In his 1837 poem Flowers, Henry Wadsworth Longfellow describes a diamond as: “Stars, that in Earth’s firmament do shine.” Almost two centuries later, an all-female team of African diamond cutters have crafted an exclusive new 67-facet diamond cut incorporating all the earthly elements in Longfellow’s “stars of Earth”. The result is the Ocean Flower Diamond Collection.
When you look into the diamond from the culet (bottom-most point), you’ll see the most beautiful flower, which appears to be moving. You might even think it’s radiating. Turn it over and you’ll find a star, shaped by heart and arrow cuts coaxed from the rough stones.
The women behind the concept shine as brightly as their creation. American Swiss had been looking for local partners to create a special cut for some time. And when the brand met sisters Jo Mathole and Khomotso Ramodipa, the directors of Kwame Diamonds, it was a “match made in jewellery heaven”.
“Relationships in the jewellery business are extremely important, as they are built on very high levels of trust. We began to map out what the future could look like for us as Africa’s number-one jeweller in collaboration with whom we believe are the only all-female team of diamond cutters on the continent,” says American Swiss head of buying Lana Coetzee.
“Jo and I started looking at a special cut and what this would mean for our customers, who trust us to deliver beautiful products of good quality at great value.”
Kwame Diamonds was established in 2008. Since then, it has made the fancy cut its niche, and has now introduced multifacets. It’s a skill all the company’s craftswomen have acquired.
“We had produced an 81-facet and were trying to sell that — that’s how we met Lana,” Mathole says. “Through that came the idea to produce a 67-facet diamond because of the link to the Mandela legacy and American Swiss’ work with the Nelson Mandela Children’s Fund.”
The stones selected for the 67-facets special cut are sourced through the state-owned diamond mine Alexkor, which operates in Alexander Bay in the Northern Cape. As they are alluvial diamonds, they possess higher colour and better clarity than the average mined stones.
Kwame Diamonds’ first attempt to achieve the 67 facets was a stroke of luck. The diamond cutters had tried to balance the stone so that all the facets were properly set. And after they had cut it, they were amazed with the result. “Nobody knew what was going to happen; we just knew that 67 facets must be achieved. And we did, it only to find this brilliant flower at the bottom of the stone and from the top, those hearts and arrows,” Mathole says. “It was stunning. We started trying to perfect it. It’s looking good. We love it.”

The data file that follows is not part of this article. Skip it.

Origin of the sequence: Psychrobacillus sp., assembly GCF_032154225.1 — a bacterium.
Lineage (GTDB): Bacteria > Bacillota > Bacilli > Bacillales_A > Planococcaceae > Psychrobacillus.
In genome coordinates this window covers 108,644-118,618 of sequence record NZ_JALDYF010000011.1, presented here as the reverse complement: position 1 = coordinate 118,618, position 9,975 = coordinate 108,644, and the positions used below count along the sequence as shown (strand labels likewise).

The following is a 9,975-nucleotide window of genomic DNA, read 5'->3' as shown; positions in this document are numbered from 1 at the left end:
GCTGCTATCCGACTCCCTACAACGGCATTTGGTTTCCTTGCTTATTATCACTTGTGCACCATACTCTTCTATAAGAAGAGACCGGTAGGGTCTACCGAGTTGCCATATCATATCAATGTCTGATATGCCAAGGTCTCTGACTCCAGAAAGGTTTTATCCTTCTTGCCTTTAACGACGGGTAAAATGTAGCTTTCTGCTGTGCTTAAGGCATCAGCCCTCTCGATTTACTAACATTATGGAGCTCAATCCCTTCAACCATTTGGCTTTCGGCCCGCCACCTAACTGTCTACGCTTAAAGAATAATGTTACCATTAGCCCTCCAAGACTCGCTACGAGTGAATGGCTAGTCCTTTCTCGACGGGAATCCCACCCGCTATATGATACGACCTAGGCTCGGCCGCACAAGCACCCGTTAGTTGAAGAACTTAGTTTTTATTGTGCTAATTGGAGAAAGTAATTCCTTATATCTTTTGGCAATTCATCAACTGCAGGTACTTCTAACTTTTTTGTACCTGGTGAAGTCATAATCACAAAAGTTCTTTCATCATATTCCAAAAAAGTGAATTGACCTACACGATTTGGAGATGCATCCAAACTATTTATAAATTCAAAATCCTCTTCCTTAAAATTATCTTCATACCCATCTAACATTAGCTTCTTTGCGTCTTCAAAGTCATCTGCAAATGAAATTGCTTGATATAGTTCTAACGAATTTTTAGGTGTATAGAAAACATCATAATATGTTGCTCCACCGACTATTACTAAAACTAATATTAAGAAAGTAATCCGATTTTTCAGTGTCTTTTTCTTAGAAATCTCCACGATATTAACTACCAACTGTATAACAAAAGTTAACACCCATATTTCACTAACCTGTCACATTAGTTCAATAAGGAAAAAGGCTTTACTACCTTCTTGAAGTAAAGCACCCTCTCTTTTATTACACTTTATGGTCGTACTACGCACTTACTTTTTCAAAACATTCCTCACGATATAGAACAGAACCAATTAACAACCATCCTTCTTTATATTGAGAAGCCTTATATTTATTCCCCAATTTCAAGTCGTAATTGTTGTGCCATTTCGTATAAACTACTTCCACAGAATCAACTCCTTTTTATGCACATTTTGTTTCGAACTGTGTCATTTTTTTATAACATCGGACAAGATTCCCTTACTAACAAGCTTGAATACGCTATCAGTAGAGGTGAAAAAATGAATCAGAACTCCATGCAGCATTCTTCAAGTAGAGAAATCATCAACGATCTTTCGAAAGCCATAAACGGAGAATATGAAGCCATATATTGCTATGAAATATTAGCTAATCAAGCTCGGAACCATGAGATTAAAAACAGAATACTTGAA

WATCH | Experience the Kwame story: Making the Cut:
Mathole laughingly refers to herself and her sister as first-generation diamantés because they started their business from scratch, with limited resources. “It’s capital intensive. You need money to set up factories, to buy the stones,” she says. “It was quite an interesting journey, but we’re here, forging ahead.”
That journey began at the dawn of democracy, “when everybody wanted to own a mine,” Ramodipa says. “We were in that space too, trying to find a gold mine; a platinum mine. Since 2000, we’d been trying to make that happen. The diamond journey was meant to be. The short story is we met an old man who had a packet of diamonds and we just fell in love with the sparkle in that little box. We thought if he can do it, so can we. That’s how we started chasing the diamonds.”
Ramodipa is an optometrist, with experience managing three practices. It’s a profession she left behind when she qualified as a diamond sorter and valuator.
Mathole cut her teeth in stockbroking and investment banking before going into the diamond business. She qualified as a diamond sorter and valuator through the Henry Oppenheimer Diamond Training School in 2006 and was the first black female in SA to manage a diamond plant and achieve sightholder status with the De Beers Group.
The Kwame Diamonds directors hold dealing and beneficiation licences, which allow them to trade in rough and polished diamonds. They employ 10 people in the factory, mostly women, who boast combined experience of more than two decades in the industry.
Mathole says. “We are still learning, still infants in this industry; but I think we have the right support, especially from the likes of De Beers and American Swiss. We are hoping to be able to impact lives. That’s what we’re all about.”
Only 30 to 40 of the 67-facet stones will be made available for the launch. These will be certified by the Gemological Institute of America (GIA) from 0.25 upwards. The name of the stone and the number of the GIA certificate will be engraved on each diamond. This will reference the original number inscribed at the GIA before the stone was handled. Provenance will be detailed on the certificates, which ties in with American Swiss’ Mine to finger programme. “We felt that was important because these are such special stones. Each diamond will have its own unique number —this is important for the customer who wants to tell the story of the stone in their jewellery piece,” Coetzee says.
“The consumer wants to know what they’re buying, where it’s coming from and what impact it’s having on communities… This ties in nicely with what’s going on now in the market,” Ramodipa adds.
The 67-facet stone can be used for any jewellery setting, including pendants, studs, and engagement rings. “As the stone has such a lovely story to tell, it is also the ideal gift to celebrate special occasions, including milestone birthdays and anniversaries,” Coetzee says.
• This article was paid for by American Swiss.